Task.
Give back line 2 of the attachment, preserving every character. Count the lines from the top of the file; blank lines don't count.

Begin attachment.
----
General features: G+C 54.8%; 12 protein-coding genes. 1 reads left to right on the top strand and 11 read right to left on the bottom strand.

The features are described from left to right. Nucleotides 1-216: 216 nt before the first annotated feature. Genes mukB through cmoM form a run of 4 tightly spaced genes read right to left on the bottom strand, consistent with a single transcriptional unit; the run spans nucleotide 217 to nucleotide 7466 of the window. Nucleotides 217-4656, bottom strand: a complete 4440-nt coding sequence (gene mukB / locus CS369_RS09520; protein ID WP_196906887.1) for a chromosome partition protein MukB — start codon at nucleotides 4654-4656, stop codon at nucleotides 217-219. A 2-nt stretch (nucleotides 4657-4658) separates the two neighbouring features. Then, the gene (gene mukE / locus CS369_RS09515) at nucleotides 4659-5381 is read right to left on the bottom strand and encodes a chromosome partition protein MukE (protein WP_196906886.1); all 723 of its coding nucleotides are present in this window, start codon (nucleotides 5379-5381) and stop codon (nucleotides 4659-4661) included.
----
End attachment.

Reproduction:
The features are described from left to right. Nucleotides 1-216: 216 nt before the first annotated feature. Genes mukB through cmoM form a run of 4 tightly spaced genes read right to left on the bottom strand, consistent with a single transcriptional unit; the run spans nucleotide 217 to nucleotide 7466 of the window. Nucleotides 217-4656, bottom strand: a complete 4440-nt coding sequence (gene mukB / locus CS369_RS09520; protein ID WP_196906887.1) for a chromosome partition protein MukB — start codon at nucleotides 4654-4656, stop codon at nucleotides 217-219. A 2-nt stretch (nucleotides 4657-4658) separates the two neighbouring features. Then, the gene (gene mukE / locus CS369_RS09515) at nucleotides 4659-5381 is read right to left on the bottom strand and encodes a chromosome partition protein MukE (protein WP_196906886.1); all 723 of its coding nucleotides are present in this window, start codon (nucleotides 5379-5381) and stop codon (nucleotides 4659-4661) included.